Dont really agree with this. I think it is acceptable to have items in a BOK that you are untrained on for the cases where you are taken out of the fight and a person with higher levels of training arrie in order to render aid. They may be able to make use of the gear while you cant.


Didn't say you shouldn't have it, just that you shouldn't use it. Hopefully when you buy it you know what you are buying and somewhat how it works. The problem is when joe blow does a needle thoracotomy on a person and bisects an intercostal artery.

Link Posted: 8/1/2008 2:00:48 PM EDT
[#26]
Link Posted: 8/16/2008 1:27:51 PM EDT
[#27]
well i got what i thought were esstac mini-med talls off the EE. they aren't the esstac as far as i can tell. no label and they don't look the same. but they are the same dimension. 6"x3.5x2.5.

Let me tell you, they are as small if not smaller than the hsgi bleeder pouch. I was able to squeeze in 1 isreali bandage, 1 CAT, and one small package of quickclot into it. and let me tell you, there IS NOT much more room for anything else. MAYBE a Nasal Airway.

After mounting them I did realize that i don't have much more real estate for anything much bigger.

I was originally going to go with the ats small pouch. Gotta look into how many channels it takes up. if i can get it on like two or three it'll be good to go. if not, i might have to look into something else.
Link Posted: 8/17/2008 9:09:34 PM EDT
[#28]
well these are Esstac mini-med's ( tall and long )



and they are small. I think the only reason they are 'med' pouches ( at least the tall one ) is that it opens up all the way. I just use them for GP/utility pouches. the 'long' works great on the waist belt for backpacks.
Link Posted: 9/2/2008 1:30:24 PM EDT
[#29]
So I stopped by Old Grouches Surplus in Clyde NC this past weekend to talk with Garand_Shooter.
While  was there I bought some IFAK's.
I threw one in my Mini EOD pouch from HSGI.
I need to find a little bit bigger pouch, but the IFAK's were a good price @ $50.00
I'm gonna add a couple more Items and I'll have a complete one that would normally cost $100+.

I'm also gonna pick up one of their First responder kits after I go through BLET.

CXS
Link Posted: 9/3/2008 12:52:12 PM EDT
[#30]
Link Posted: 9/6/2008 11:42:48 PM EDT
[#31]

Originally Posted By Spitfire762:
That ATS low pro medical insert combined with a nalgene sized pouch looks like it's just what the doctor ordered for the SKD chest rig that is so popular right now.  I've been looking for a solution like that ever since I got the rig.

Good job to whomever thought that piece of gear up.  Can't wait to try it out.

Stephen Hilliard came up with that.
Link Posted: 9/7/2008 3:43:00 PM EDT
[#32]
I run an Original SOE tear-off IFAK with retention strap on my MWRL.  This is the perfect med kit.  Well organized and bomb proof!

I've got another rig set up with an OSOE 6x6 utility pouch to hold a VOK.

Link Posted: 9/14/2008 12:12:32 PM EDT
[Last Edit: Backstop] [#33]
Hiya goose (at least I think I know you)

I'm using an ATS small medical tear off pouch now.

Tourniquet, Quickclot sponge, 2 Israeli bandages, a few small bandages, and scissors.


I found the OSOE one just a little too big.  But there is no denying goose's comments;  OSOE gear is top shelf.
Link Posted: 9/16/2008 2:56:24 AM EDT
[#34]
When we do specail details our when go out for warrants, we can run into all kinds of shit.  not just the worst case such as gun shots or knife wounds, but sometimes its just the small stuff that gets ya.  Getting cut hopping a wall or haveing to run around in a backyard full of  junk chaseing someone.  Had one fellow get cut up on glass afte taking out a window during a search warrant.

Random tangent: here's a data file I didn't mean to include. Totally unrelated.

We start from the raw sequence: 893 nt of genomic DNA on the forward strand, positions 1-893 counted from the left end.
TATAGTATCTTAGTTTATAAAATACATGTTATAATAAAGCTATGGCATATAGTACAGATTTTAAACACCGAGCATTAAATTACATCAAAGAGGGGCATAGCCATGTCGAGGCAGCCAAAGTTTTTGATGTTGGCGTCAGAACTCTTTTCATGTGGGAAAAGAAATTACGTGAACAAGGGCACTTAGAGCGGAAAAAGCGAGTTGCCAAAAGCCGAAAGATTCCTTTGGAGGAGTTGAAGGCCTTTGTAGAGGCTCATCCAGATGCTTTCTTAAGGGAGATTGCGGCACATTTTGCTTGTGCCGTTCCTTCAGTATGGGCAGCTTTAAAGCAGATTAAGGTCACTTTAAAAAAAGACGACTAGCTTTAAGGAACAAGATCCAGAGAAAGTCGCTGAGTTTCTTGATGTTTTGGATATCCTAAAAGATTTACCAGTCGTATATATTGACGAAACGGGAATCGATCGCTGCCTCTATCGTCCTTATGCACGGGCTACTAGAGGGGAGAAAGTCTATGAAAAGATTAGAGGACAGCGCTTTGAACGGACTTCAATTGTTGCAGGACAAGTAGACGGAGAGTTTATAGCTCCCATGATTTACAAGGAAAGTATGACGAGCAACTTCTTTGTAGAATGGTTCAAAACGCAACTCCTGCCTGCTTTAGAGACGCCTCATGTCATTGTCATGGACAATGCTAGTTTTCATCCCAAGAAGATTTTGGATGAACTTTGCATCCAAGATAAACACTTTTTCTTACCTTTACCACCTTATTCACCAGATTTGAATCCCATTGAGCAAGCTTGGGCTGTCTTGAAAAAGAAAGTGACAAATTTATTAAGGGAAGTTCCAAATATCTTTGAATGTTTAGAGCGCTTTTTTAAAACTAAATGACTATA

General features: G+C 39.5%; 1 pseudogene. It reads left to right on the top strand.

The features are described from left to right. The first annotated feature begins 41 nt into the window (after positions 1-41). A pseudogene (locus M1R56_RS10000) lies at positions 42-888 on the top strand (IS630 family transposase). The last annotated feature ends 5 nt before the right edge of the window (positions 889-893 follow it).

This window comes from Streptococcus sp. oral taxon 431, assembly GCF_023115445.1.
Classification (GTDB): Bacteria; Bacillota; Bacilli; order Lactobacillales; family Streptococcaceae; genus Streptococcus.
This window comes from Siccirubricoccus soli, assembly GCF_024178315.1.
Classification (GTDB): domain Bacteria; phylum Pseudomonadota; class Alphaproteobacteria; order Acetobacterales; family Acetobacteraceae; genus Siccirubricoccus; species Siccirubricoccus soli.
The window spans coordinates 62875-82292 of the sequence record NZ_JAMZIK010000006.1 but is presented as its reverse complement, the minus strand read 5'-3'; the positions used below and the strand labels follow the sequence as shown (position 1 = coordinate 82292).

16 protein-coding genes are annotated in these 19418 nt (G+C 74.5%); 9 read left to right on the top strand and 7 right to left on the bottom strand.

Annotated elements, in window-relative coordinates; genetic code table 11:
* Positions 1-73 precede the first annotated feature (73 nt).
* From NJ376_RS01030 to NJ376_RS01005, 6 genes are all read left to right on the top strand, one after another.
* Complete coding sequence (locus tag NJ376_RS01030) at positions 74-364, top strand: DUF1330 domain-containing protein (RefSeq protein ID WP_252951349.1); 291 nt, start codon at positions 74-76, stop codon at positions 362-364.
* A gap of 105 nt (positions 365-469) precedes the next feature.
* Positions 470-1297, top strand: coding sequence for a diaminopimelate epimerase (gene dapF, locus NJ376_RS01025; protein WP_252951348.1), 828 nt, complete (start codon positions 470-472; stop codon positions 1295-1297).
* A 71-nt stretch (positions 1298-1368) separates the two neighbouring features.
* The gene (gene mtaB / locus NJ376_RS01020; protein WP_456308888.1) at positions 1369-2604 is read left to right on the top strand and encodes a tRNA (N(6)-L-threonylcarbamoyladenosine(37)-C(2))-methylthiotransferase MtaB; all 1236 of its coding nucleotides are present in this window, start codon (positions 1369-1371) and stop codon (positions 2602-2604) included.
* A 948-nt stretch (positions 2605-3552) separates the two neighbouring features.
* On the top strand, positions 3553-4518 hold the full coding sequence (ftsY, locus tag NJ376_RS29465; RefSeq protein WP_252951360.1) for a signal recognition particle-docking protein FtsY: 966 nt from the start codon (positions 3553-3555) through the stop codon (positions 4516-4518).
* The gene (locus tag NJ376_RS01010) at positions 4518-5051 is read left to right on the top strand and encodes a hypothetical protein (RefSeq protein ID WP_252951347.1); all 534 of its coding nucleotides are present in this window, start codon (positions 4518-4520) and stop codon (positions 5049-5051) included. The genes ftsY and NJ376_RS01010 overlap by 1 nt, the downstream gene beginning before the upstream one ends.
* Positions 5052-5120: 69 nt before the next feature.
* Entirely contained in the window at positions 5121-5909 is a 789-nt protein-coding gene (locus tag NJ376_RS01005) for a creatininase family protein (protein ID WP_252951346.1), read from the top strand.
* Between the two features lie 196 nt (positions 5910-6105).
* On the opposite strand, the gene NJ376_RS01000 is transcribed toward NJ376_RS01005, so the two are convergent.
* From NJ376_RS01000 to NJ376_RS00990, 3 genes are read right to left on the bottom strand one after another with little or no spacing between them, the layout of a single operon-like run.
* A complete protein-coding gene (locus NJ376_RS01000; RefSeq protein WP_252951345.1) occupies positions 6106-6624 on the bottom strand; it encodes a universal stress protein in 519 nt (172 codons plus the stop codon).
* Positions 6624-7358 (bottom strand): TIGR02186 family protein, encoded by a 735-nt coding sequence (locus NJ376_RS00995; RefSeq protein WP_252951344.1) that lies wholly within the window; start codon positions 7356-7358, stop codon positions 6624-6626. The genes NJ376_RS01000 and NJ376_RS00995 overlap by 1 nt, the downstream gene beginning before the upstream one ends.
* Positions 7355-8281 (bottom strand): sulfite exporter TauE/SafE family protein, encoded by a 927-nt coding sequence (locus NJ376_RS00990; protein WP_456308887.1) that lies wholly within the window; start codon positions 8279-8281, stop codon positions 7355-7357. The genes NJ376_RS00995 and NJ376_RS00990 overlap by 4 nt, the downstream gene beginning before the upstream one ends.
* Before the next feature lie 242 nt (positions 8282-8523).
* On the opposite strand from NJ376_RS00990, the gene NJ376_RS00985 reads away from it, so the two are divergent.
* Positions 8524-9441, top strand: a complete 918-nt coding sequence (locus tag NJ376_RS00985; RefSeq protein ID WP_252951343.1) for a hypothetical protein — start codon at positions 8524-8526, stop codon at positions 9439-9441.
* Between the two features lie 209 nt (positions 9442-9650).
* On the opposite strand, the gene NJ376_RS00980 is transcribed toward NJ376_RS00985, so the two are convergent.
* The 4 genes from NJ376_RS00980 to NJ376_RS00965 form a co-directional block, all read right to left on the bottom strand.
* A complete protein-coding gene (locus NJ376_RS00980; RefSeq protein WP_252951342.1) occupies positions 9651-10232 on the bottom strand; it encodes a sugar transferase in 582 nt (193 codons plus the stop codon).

We keep a large med-kit in the patrol car for the serious SHTF type stuff and hold on till EMS arrives, but there have been times when a small cut is still a pain in the ass but cant leave to get away.  I rigged up this little critter that I run as a drop leg style platform that I run on my support side.  Handy, in the sense it can clip on to anybelt with a Velcro loop so anyone can carry it, any time and with the buckles, it can be taken off and given to another.  Also, the whole med bag comes out so anyone can walk up and grab if I am busy.

Simple stuff, nothing to advanced, but just enough to take care of bumps, bruises and nasty cuts and keep someone in the game for the day.

Its a generic MOLLE leg platform with a ammo pouch.  I happened to have an old first aid kit that fit into perfectly.  And the subdued 1st Aid patch, I guess case things are really bad.









Link Posted: 10/1/2008 8:34:57 PM EDT
[#35]
Link Posted: 10/1/2008 9:08:18 PM EDT
[#36]




CXS
Link Posted: 10/1/2008 9:32:20 PM EDT
[#37]
x is that the kit you got from garand?
Link Posted: 10/1/2008 9:36:51 PM EDT
[Last Edit: Backstop] [#38]
Custom,

What are you planning on doing with those 3.25 and 5.25 caths?

Just curious.
Link Posted: 10/1/2008 9:57:13 PM EDT
[#39]
i would imagine the cats would be for whomever is working on him to be able to push fluids....

don't forget the idea behind the ifak is; when you go down and are out of the fight, for your buddies to be able to work on you to either a) stop the bleeding until you can get further treatment, or to get you back into the fight. they aren't really designed for you to work on yourself.
Link Posted: 10/1/2008 10:02:48 PM EDT
[Last Edit: Backstop] [#40]
Yeah, I can understand that.

But unless I'm reading that wrong, one of those caths is 5.25 inches.

What's he shooting for, a sub-clavian?

I've started a metric boatload of IVs, and I really wouldn't even care to try and use one of those on an arm, leg, etc.  Also, a 14 is kinda big for extremities.  It can be done, and I've done it.  But if the pt is in any kind of distress - hypovolemia, circ shock, etc - it may be tough.

Regardless, I'm just curious.
Link Posted: 10/1/2008 10:06:22 PM EDT
[#41]
ah. sorry. misunderstood your question.
Link Posted: 10/1/2008 10:08:05 PM EDT
[#42]
No worries, calico.



I probably didn't chose my words very well...I'm tired.
Link Posted: 10/2/2008 12:21:00 AM EDT
[Last Edit: Custom-X_Sponjah] [#43]

Originally Posted By Backstop:
Custom,

What are you planning on doing with those 3.25 and 5.25 caths?

Just curious.


Not my kit.. I ganked the pics out of the thread linked above my post..


Originally Posted By Phil_in_Seattle:
I'll add this link to an archived thread


Planning a blow out kit... HELP from trained operators